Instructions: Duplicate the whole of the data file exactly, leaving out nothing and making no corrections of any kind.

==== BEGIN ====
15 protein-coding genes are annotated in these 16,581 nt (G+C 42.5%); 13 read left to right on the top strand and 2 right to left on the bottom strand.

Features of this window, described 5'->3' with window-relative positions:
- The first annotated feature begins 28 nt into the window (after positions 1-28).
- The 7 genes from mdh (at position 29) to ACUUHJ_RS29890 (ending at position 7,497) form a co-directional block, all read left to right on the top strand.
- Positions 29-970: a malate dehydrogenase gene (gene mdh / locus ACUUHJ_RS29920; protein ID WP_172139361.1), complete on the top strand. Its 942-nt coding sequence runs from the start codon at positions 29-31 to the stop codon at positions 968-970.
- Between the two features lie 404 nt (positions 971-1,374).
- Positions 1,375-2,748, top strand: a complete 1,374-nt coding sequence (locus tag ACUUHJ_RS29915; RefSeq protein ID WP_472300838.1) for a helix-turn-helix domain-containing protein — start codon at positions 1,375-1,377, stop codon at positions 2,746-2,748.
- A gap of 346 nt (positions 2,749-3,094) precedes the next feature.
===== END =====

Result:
15 protein-coding genes are annotated in these 16,581 nt (G+C 42.5%); 13 read left to right on the top strand and 2 right to left on the bottom strand.

Features of this window, described 5'->3' with window-relative positions:
- The first annotated feature begins 28 nt into the window (after positions 1-28).
- The 7 genes from mdh (at position 29) to ACUUHJ_RS29890 (ending at position 7,497) form a co-directional block, all read left to right on the top strand.
- Positions 29-970: a malate dehydrogenase gene (gene mdh / locus ACUUHJ_RS29920; protein ID WP_172139361.1), complete on the top strand. Its 942-nt coding sequence runs from the start codon at positions 29-31 to the stop codon at positions 968-970.
- Between the two features lie 404 nt (positions 971-1,374).
- Positions 1,375-2,748, top strand: a complete 1,374-nt coding sequence (locus tag ACUUHJ_RS29915; RefSeq protein ID WP_472300838.1) for a helix-turn-helix domain-containing protein — start codon at positions 1,375-1,377, stop codon at positions 2,746-2,748.
- A gap of 346 nt (positions 2,749-3,094) precedes the next feature.